Cheap, Sustainable, Delicious: White Bread

All of that American taste with none of the synthetic ingredients or fillers.

A small amount of whole-wheat flour adds flavor without comprimising the fluffy texture. (Photo: Ian Knauer)

May 31, 2013· 1 MIN READ
Ian Knauer is a regular contributor to TakePart. He has worked for Gourmet and is the author of the IACP Award–nominated cookbook The Farm.

It was no slow creep into summer this year. Last weekend it was a brisk 50°F in the evening; yesterday it was 95°F. Today’s also looking like a scorcher. But summer has its advantages. There are cut-offs and fresh fruit. There are margaritas. And of course, trips to the beach. But there are also vegetable sandwiches, with their cool crunch and soft spreads held together with perfectly toasted white bread.

“What’s that?!” you scream. “White bread!!?!?!?”

Yeah. So, hey, I love white bread. I love it because it has sentimental value and for its intrinsic American-ness, but also because it happens to taste—AMAZING!

I also happen to know, like pretty much everybody else, that store-bought white bread is not good for you. In fact, most people, myself included, believe it’s bad for you. Which is why I don’t eat it. Instead, I make my own.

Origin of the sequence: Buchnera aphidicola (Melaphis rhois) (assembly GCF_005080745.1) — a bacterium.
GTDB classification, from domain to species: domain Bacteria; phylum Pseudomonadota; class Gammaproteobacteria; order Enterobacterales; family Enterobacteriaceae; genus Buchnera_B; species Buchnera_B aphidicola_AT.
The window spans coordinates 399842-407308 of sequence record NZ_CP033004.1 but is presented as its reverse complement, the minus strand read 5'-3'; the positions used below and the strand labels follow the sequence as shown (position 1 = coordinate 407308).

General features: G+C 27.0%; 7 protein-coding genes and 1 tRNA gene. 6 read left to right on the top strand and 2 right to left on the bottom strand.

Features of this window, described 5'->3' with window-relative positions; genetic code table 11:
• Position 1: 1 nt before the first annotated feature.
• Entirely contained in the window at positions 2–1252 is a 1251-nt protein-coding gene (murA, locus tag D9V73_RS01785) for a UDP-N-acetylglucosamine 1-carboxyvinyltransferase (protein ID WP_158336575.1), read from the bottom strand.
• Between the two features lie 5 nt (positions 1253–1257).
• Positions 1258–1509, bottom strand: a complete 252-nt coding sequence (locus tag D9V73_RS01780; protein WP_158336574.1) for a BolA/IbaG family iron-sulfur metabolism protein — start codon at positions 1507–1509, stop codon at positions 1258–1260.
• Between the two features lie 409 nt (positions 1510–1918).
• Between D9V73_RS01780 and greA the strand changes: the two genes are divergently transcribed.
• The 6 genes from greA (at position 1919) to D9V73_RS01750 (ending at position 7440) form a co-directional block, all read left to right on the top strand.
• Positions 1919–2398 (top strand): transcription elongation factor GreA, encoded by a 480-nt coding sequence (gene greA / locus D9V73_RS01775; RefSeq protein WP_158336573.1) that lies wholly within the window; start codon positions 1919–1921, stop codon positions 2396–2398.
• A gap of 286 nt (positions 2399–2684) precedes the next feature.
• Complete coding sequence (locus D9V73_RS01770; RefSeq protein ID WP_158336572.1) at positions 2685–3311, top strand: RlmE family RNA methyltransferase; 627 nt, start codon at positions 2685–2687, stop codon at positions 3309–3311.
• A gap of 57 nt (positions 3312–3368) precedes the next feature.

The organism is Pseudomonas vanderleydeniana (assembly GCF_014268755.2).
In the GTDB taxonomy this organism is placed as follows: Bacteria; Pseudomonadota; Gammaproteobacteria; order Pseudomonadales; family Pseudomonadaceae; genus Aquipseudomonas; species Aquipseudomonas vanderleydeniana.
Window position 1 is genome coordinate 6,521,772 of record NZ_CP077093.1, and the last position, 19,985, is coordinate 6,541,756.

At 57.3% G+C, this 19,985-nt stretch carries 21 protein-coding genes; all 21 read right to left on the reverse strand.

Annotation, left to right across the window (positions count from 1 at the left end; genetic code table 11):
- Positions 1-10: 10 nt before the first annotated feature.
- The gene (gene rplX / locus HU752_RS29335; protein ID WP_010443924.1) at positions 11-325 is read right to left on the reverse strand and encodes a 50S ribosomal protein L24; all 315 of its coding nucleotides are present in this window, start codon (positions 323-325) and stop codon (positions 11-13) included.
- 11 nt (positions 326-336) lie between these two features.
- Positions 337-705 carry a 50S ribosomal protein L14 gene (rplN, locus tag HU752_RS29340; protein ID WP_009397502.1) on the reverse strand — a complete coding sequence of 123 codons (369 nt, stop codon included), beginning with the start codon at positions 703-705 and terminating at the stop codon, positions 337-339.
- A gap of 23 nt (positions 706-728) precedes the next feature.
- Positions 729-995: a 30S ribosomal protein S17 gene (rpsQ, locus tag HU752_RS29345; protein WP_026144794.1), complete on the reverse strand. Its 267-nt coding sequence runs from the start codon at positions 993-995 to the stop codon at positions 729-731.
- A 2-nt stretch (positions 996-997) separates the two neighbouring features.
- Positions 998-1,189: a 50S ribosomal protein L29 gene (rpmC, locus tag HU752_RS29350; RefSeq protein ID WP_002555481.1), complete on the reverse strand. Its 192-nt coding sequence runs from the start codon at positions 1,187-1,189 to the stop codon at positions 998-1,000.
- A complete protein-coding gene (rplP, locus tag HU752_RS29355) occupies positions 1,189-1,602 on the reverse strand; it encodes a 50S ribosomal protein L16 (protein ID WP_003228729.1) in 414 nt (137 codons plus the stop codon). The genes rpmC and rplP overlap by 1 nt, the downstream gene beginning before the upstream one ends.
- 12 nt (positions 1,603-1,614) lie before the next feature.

Once a week, I spark up the oven (it’s worth the hour of extra heat this time of year) to bake a loaf of bread that I slice into sandwich toasts for the next several days.

The secret to really great white bread is to add a little fat. My grandmother, in her recipe, added lard. I add butter. If non-dairy soy-based butter-stuff is your thing, add that instead. Remember, this is an indulgence, after all.

I also add some whole-wheat flour because I like the nutty taste, but I keep it at 25 percent of the total flour because—I still want it to have that white bread texture that I love so much.

Better-Than-Sliced-Bread, Bread

Makes 1 loaf

1 1/2 teaspoons active dry yeast

1 1/4 cups warm water

1/2 stick melted unsalted butter

3 cups all-purpose flour

1 cup whole-wheat flour

2 teaspoons Kosher salt

Dissolve yeast with water in the bowl of a stand mixer. Add butter, flours, and salt, then beat with a paddle attachment until the dough is elastic, about 4 minutes. Scrape down the sides of the bowl, forming the dough into a ball. Cover bowl with a kitchen towel and let rise until doubled in bulk, about 1 hour.

Transfer dough to a lightly floured work surface and form into a log, then place dough into a 9-by 5-inch buttered bread loaf pan and cover with the towel. Let the dough rise until it fills the pan and forms a top, about 1 hour more.

Preheat oven to 425°F.

Bake bread until it is golden and hollow sounding when tapped, about 35 minutes. Let it cool to warm in the pan, then remove it from the pan and let it cool completely. Slice and make sandwiches all week long.